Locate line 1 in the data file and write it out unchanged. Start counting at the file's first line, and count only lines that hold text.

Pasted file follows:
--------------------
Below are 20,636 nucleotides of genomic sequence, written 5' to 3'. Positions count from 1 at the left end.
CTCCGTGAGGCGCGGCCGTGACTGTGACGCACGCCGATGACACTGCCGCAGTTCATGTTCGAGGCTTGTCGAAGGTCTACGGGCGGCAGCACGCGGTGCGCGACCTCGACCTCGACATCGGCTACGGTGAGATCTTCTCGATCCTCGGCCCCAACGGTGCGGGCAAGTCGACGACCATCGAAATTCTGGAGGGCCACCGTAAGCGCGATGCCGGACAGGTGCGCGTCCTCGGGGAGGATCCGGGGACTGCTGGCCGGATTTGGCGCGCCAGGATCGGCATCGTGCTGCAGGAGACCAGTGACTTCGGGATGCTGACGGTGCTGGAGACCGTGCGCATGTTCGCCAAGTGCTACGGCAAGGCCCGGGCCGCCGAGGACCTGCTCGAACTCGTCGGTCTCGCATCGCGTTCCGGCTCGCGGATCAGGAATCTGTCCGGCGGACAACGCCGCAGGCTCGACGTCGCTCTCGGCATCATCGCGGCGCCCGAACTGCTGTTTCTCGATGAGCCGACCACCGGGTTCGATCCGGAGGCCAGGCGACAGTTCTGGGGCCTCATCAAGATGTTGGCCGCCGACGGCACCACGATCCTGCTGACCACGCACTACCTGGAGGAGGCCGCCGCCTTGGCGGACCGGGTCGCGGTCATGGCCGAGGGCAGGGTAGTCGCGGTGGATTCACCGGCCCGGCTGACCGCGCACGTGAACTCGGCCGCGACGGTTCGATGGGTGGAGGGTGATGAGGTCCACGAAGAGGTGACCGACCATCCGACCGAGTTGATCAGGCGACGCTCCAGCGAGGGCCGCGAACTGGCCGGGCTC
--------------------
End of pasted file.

Below are 20,636 nucleotides of genomic sequence, written 5' to 3'. Positions count from 1 at the left end.